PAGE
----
I’ve said “no” on a few things the past few weeks, and am trying to focus on one thing at a time – not always succeeding. More walking and continuing with my constant gardening (when not working) would also help. When winter comes I can shovel snow for exercise. Yeck!

I think I’ll continue concentrating on getting more sleep…and maybe perchance to dream about some ideas to cut down on the overwhelm in my days.

Anyone else have any ideas?

Cheers.

Sharon Crawford

Only Child Writes

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4 Comments

Filed under Balance, Burnout, Cognitive disorders, Concentration, Life demands, Memory loss, Only child, Overwhelm, Prioritizing, Sleep deprivation, Stress

4 responses to “Only child considers the sleep factor

  1. I have a small background in magazine journalism but my new job requires no writing at all, except for emails. . . I would like to start doing some creative writing but I don’t know where to start, as in, what do I write about, and whether it’s actually worth bothering with or not. I’d probably be more inclined to do it if there was a competition or group I could join online or something like that. . . Does anyone do any writing or their own, if so, how did you get started? And what have you gotten out of it?.

    • Thanks for your post and sorry I’m a bit slow replying. You might want to take a creative writing course to get you started writing – either online or in person. Actually in person might be better if possible. Don’t know where you are but check the continuing education departments of your local colleges and universities. Also if you want online stuff go to the writers digest website – you can get on their e-newsletter for free and the newsletters will give you info on webinars, etc. they have. You might also want to get their magazine Writers’ Digest which has a lot of information on writing. Check with your public libraries for area writing groups and organizations – often they have online writing critique groups but you have to write something first. Try the below freefall exercise.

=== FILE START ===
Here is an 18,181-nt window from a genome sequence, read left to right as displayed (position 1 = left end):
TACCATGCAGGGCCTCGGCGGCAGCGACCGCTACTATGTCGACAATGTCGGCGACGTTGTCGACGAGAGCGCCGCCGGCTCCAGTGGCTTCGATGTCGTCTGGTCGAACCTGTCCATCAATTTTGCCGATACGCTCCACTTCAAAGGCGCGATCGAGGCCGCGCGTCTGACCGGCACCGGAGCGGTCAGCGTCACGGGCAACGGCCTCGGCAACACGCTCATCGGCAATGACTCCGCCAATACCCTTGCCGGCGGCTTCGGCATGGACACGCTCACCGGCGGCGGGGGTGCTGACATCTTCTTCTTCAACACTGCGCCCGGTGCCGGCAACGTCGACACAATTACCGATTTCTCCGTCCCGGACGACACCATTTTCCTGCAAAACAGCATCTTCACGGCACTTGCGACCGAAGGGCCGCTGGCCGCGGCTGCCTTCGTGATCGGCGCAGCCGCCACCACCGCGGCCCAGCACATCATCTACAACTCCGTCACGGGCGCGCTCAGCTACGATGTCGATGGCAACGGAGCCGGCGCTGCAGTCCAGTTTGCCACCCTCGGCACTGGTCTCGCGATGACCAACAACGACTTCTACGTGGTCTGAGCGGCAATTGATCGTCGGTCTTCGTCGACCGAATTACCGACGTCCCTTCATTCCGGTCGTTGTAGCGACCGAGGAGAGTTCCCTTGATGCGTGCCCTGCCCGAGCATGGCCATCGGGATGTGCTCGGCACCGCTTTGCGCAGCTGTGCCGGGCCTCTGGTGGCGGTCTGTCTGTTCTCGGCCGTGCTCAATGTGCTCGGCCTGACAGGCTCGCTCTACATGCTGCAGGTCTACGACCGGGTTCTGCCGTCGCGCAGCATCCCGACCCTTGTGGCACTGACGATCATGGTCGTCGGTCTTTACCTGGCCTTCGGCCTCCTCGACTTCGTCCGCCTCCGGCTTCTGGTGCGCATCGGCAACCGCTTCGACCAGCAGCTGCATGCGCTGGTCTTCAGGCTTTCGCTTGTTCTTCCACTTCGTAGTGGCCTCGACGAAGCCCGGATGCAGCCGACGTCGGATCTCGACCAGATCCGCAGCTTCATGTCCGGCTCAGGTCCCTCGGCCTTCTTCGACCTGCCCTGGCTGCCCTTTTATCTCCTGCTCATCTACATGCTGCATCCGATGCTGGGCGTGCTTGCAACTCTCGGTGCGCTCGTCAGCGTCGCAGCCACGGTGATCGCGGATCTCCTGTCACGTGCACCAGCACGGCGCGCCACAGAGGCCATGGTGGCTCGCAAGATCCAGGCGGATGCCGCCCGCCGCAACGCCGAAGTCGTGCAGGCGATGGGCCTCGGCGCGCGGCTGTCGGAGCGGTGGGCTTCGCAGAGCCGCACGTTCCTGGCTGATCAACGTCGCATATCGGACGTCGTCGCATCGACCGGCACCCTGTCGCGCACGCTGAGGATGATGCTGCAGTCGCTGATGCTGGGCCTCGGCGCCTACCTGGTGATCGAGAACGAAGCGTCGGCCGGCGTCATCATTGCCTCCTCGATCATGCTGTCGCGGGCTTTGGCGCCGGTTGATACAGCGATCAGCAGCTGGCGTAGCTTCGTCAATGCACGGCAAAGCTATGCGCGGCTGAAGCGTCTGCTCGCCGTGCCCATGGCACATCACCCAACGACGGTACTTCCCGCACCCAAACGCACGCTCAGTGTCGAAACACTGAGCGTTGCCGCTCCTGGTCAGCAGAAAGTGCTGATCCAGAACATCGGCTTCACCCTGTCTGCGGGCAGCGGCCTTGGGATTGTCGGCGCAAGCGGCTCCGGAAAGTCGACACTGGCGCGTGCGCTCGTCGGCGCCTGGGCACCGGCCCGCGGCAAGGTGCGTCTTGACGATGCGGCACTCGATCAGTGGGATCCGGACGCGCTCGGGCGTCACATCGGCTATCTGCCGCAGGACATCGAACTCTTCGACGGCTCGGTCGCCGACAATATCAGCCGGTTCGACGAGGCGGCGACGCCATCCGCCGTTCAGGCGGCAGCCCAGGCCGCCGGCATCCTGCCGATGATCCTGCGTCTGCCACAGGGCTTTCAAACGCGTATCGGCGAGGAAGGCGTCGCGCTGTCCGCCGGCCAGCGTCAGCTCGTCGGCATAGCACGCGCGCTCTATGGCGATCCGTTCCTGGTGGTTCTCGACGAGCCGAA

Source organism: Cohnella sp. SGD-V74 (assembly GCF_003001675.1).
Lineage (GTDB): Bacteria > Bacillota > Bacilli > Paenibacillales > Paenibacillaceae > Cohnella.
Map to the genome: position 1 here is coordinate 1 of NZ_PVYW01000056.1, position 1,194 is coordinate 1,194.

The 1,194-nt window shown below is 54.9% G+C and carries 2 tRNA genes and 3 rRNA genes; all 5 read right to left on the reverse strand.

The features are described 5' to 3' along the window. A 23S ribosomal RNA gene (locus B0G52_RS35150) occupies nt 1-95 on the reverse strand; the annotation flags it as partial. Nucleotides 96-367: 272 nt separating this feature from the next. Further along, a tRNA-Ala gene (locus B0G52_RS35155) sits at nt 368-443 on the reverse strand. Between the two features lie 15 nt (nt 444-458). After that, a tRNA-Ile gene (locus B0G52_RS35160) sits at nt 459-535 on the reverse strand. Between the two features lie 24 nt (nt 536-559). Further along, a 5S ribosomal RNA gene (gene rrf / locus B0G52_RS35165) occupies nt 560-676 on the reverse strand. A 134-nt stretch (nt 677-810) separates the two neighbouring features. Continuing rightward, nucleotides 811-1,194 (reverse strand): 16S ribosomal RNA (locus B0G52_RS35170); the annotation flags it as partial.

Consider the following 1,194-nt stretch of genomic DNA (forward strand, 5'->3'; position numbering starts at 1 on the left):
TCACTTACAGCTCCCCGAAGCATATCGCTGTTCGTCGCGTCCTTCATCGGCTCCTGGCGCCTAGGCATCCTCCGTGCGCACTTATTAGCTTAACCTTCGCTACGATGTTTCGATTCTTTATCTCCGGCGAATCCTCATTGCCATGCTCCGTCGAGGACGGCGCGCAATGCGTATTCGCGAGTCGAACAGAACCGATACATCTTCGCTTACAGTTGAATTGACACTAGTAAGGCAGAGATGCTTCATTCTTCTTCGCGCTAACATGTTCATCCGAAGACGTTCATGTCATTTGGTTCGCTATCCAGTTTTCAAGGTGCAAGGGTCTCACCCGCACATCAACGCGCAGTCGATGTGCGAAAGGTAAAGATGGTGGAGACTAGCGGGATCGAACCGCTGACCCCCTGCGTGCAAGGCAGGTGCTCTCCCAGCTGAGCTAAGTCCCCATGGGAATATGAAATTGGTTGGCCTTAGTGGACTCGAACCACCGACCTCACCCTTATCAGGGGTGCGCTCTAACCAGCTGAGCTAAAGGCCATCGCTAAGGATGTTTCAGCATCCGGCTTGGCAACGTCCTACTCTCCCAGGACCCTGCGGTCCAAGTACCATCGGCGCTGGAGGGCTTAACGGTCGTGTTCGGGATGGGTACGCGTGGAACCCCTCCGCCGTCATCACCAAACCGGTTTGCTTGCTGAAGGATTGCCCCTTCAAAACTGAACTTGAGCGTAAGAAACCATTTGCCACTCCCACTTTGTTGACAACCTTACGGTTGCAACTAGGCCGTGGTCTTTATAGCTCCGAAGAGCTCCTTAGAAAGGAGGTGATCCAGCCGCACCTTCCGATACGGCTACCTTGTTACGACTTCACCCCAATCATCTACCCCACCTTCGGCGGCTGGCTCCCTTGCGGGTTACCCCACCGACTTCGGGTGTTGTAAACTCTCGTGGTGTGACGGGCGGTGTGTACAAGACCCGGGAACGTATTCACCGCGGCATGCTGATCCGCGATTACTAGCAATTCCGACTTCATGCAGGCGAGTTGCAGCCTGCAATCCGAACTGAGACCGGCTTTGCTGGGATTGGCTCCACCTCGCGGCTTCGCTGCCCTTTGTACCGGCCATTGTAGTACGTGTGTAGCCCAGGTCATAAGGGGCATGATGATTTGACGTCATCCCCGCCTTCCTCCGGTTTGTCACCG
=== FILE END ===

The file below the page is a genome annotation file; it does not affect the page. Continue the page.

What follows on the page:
Sit in front of your computer. Take the first word that enters your head (like “beach” or “candy”) and just write whatever comes into your head. (or you can use an object, such as a paperweight) Do not stop to make spelling or word changes. Just write – for 15 to 20 minutes. This will help unlock your writer’s block. What you write might also have gems to expand into something else. I run a writer’s critique group in Toronto, Canada but it’s in person. In one of our sessions we did a freefall writing exercise but using an object. From that he developed a short story which became one of many in a book of short stories he later had published.

      Cheers.

      Sharon
      Only Child Writes

  2. How do I copyright articles that I have written for free?

    • In Canada as soon as you write something it is automatically copyrighted. In the US you can register it for copyright. However, anything you have written and had published for free or pay, make sure you didn’t sign a contract giving away your copyright. If you did, you don’t own the work anymore. If you signed a contract. giving the publication to publish it in their database but you retain the copyright well copyright is still yours and you can do what you want with it.\

      Cheers.

      Sharon

      Only Child Writes